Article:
Trinity Sunday Sermon| Rev. Rolf Preus| May 18, 2008| John 3:1-15
Jesus answered, “Most assuredly, I say to you, unless one is born of water and the Spirit, he cannot enter the kingdom of God . . . And as Moses lifted up the serpent in the wilderness, even so must the Son of Man be lifted up, that whoever believes in Him should not perish but have eternal life.”
John 3:5, 14-15
When you graduate from the Eighth Grade, or from High School, or from College you have accomplished something. You have had to think. You studied and learned. You figured things out. The mind, as they say, is a terrible thing to waste. Thank God for a good education.
Nicodemus was a well educated man. He was a teacher of Israel. He knew how to think. He knew how to teach. He knew how to use his mind. As one teacher to another he came to Jesus. He came at night. He didn’t want to be seen. He wanted to learn a bit from Jesus but he wasn’t quite sure he wanted to be identified with him. Perhaps Jesus could give him some insight into the things of God.
He got a whole lot more than he bargained for! Jesus wasn’t interested in tossing him a few pearls of wisdom that he could add to his collection. Jesus didn’t invite him to share his thoughts. As a matter of fact, Jesus showed no interest in what the man thought about anything. He immediately confronted him with an assertion: “You must be born again.”
You think you know something? Good for you. Know this. You must be born again. No, you cannot be born physically more than once. But you must have a second birth. It is a spiritual birth. It is brought about by the Holy Spirit. It is a birth in which water and the Holy Spirit are joined. Unless you are born again spiritually you cannot see God’s kingdom. You cannot be taught by God.
Oh, you can learn algebra, geometry, American history, and how to diagram a sentence. You can learn music, art, literature, and chemistry. Education is its own reward. But you cannot be educated into faith. You must be born again. You must be born from above.
They say it can’t happen in baptism. They say it can’t happen when you’re just a baby. They say a lot of things that are not so. But that’s because they put God’s word under the authority of their own human reason. If it doesn’t make sense to them they just won’t accept it. Like Nicodemus they respond to Jesus by saying, “How can these things be?” As if to say, if I can’t figure out how it works then it can’t be so.
But you can’t figure out the wind. You can hear it. You know it’s there. You can see what it does. But you don’t understand how it works. Not even the meteorologists on T.V. can understand it. If they could, we’d know when the storm is coming and when it’s not. If we can’t figure out the wind, it takes a bit of nerve for us to presume to be able to figure out God!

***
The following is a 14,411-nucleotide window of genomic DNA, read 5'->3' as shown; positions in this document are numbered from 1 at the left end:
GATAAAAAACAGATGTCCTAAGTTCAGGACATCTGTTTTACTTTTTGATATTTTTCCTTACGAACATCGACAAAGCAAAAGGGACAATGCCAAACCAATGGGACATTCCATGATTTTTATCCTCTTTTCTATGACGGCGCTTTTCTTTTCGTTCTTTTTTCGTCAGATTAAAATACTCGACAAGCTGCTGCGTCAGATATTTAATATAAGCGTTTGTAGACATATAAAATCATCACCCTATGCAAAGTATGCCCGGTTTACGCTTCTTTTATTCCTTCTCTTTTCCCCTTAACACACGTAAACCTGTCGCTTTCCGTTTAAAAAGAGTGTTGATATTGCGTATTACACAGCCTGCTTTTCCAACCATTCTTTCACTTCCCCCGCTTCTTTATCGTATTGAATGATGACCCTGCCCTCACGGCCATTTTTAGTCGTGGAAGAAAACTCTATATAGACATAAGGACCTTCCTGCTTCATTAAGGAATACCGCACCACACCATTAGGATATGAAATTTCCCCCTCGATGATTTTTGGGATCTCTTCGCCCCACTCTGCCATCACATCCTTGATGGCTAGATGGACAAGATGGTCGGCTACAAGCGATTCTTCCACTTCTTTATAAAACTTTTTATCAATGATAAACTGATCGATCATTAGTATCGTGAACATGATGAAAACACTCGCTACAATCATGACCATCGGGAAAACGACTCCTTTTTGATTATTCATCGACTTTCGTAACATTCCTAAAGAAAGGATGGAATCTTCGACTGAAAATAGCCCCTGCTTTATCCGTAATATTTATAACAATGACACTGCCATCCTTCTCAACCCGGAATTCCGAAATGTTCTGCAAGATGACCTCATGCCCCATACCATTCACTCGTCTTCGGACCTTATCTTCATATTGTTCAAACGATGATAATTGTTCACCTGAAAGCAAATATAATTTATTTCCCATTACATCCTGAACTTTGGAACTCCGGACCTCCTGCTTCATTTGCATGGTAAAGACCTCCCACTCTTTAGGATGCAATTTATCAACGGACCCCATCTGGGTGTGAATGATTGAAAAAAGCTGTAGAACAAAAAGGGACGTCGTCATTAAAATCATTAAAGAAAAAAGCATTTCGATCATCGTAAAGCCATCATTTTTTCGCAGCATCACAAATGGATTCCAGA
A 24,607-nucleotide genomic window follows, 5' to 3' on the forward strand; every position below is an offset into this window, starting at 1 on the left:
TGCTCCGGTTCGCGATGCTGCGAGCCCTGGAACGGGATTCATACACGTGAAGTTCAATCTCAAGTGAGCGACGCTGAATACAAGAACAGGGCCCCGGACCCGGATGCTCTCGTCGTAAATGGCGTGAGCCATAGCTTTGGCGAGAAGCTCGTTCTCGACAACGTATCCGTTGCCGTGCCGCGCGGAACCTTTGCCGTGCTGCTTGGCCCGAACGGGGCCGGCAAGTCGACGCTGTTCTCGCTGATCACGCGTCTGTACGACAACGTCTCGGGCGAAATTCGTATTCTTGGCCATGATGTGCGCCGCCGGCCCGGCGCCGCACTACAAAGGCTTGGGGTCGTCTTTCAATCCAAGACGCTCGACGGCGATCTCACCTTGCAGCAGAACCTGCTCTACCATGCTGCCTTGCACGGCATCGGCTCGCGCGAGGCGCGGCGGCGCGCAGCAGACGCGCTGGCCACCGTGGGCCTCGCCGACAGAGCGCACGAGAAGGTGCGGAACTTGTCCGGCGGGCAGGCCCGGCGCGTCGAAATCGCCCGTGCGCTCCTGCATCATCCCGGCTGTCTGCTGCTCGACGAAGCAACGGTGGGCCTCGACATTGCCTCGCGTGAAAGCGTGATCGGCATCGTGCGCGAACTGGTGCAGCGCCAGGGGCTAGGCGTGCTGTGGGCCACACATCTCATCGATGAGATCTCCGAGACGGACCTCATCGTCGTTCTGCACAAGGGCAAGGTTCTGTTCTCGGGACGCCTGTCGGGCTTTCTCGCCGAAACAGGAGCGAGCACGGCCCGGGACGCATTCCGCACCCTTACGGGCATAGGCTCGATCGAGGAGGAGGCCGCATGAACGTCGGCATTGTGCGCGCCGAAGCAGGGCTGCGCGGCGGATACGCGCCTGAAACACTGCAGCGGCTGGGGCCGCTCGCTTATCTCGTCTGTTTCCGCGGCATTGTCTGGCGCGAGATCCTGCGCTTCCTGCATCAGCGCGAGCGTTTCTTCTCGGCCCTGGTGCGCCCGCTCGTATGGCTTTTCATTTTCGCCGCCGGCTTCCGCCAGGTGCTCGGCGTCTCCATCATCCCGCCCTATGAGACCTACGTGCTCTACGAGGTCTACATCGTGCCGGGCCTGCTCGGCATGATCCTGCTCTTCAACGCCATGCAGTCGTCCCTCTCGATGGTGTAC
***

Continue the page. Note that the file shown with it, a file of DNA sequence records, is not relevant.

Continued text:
Only God can reveal God. Jesus is God. He is the eternal Son of the eternal Father. Nobody can ascend to heaven. You can dream. You can imagine. You can put your mind to work overtime. But you can’t ascend to heaven. But the Son of Man can. He’s at the Father’s side. He remains at the Father’s side in heaven even while he comes to live with us here on earth. He is no mere teacher who has come from God. He is God come to teach. And his teaching is wonderful!
At the very center of his holy teaching is a truth that a child can understand but that the wisest philosophers cannot figure out. Listen again to how Jesus expresses this truth in our text for this morning:
And as Moses lifted up the serpent in the wilderness, even so must the Son of Man be lifted up, that whoever believes in Him should not perish but have eternal life
There is it. The children of Israel who were dying of poisonous venom were saved from death by looking at a serpent lifted up on a pole. We who are dying from our sins are saved from eternal death and receive eternal life by looking to Jesus lifted up on the cross where he died for us. We look. That’s all. We don’t bring ourselves up to heaven by the powers of our dazzling intellect. We don’t find our way to God by means of clever reasoning. We don’t work our way to heaven by a rigorous regimen of spiritual exercise. We look. We believe. We don’t believe just anything. We believe in Jesus who is lifted up on the cross to die for our sins.
The Father sent him in love. The Spirit testifies to him in truth. And the Son is there, lifted up for the whole world to see. There he is. He is bleeding. He is suffering. He is crying out in thirst. He is praying for his tormentors. He is entrusting his mother to a friend and brother. He is bearing the sin of the world. He is dying. Look! There you see the true and eternal God.